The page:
Peer discovery works rather simple way, you just call discoverPeers() and once the onSuccess() is called you are happily running. And If you did register for WIFI_P2P_DISCOVERY_CHANGED_ACTION, you’ll get notification for state changes, and can react on them. And once there is changes on peers discovered (more found, or lost), you’ll be informed via WIFI_P2P_PEERS_CHANGED_ACTION, and you can simply call requestPeers() to get the latest list of peers.

There are few issues though that you might want to take care of

  1. The discovery can be started by any application at any time and WIFI_P2P_PEERS_CHANGED_ACTION events are then given to all parties, so even if you don’t start the peer discovery, you’ll be getting the events
  2. You also might get WIFI_P2P_PEERS_CHANGED_ACTION events when your logic is handling something else, for example connecting, discovering services, thus you need to have logic to take care of those situations.
  3. Note that you do get WIFI_P2P_DISCOVERY_CHANGED_ACTION with WIFI_P2P_DISCOVERY_STOPPED when you are connecting to the other device, thus if you attempt to call requestPeers(), you’ll get:
    1. BUSY error with KitKat 4.4.4 and newer firmware versions, which is good,
    2. the peer discovery started just fine, and without any errors, when using KitKat 4.4.3, this will likely mess up your connection attempt, thus should be avoided.
  4. With KitKat requestPeers() might in some random cases cause onFailure() being called with generic zero error. And to make sure your logic works, and devices are being discovered, you should consider implementing watchdog feature, which would go starting peer discovery, once it determines that it has taken too long since the last peer was discovered.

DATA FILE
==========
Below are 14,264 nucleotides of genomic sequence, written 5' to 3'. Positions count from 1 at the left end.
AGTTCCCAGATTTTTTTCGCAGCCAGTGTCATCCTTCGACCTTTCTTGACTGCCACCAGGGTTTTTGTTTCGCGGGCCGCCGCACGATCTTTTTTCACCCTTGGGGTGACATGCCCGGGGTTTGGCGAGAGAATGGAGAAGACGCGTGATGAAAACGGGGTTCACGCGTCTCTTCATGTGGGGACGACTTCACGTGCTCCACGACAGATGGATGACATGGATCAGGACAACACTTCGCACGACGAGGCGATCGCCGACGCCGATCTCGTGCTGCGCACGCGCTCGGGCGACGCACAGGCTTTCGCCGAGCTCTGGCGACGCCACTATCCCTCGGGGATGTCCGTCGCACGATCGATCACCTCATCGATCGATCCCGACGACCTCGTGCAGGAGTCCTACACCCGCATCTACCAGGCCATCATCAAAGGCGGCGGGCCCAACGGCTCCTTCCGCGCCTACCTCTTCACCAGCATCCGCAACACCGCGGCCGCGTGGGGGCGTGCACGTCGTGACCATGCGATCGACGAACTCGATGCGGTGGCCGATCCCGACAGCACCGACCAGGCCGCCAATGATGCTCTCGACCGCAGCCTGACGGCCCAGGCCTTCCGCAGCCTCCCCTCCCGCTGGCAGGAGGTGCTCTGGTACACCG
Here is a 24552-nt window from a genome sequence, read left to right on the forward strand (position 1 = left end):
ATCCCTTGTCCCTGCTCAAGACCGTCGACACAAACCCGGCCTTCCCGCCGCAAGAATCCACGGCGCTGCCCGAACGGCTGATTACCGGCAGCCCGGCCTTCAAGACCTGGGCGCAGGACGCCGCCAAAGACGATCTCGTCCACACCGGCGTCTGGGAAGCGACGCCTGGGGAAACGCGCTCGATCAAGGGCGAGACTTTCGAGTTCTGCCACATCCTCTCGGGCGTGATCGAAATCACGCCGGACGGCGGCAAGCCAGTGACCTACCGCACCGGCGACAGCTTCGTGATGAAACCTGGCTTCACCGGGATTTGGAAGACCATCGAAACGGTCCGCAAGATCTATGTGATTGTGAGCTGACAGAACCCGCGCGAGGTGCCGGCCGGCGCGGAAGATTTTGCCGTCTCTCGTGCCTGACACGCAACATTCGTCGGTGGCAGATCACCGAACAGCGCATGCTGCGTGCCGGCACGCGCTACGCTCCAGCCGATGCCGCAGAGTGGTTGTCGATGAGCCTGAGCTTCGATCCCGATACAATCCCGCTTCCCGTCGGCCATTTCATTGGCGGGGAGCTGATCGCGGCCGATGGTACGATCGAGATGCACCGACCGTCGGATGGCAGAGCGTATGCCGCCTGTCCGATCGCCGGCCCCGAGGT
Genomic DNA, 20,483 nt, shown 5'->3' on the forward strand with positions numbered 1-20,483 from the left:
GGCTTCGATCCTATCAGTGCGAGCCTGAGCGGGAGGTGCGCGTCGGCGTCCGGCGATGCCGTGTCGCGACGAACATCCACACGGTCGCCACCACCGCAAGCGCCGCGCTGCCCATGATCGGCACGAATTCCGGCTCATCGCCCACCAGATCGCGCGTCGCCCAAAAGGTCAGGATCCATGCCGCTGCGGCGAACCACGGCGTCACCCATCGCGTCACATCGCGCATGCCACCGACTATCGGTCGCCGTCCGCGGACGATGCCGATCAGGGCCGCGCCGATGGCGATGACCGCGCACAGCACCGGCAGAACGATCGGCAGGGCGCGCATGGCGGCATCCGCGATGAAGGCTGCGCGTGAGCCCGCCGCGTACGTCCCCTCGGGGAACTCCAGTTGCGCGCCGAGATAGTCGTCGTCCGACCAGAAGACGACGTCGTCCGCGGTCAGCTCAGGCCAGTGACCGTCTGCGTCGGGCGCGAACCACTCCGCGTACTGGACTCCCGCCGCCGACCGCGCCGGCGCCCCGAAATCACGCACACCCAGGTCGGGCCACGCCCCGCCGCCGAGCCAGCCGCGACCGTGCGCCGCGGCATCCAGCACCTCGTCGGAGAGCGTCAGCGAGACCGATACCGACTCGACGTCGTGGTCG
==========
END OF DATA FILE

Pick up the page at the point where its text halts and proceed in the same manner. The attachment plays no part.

Note also that onPeersAvailable() for WifiP2pManager.PeerListListener() will be called when all peers are lost, thus for your logic, at least you should check whether there were any peers discovered before starting service discovery, of course you can also check the peer list, and determine whether you should start service discovery or continue looking for right mates. Anyhow, with my simple app, the logic just checks whether there is any peers available, and if there is, then we start querying the services strait away.

Before starting the Service discovery, you first need to create a new instance of WifiP2pManager.DnsSdServiceResponseListener() and use setDnsSdResponseListeners() to tell to the WifiP2pManager where you want the service discovery results being delivered.

The service discovery process is handled in three steps:

  1. Create a service requests by creating a new instance of WifiP2pDnsSdServiceRequest and then add it to the service by calling addServiceRequest(), and once onSuccess() callback fro the action listener is called, then move to step 2.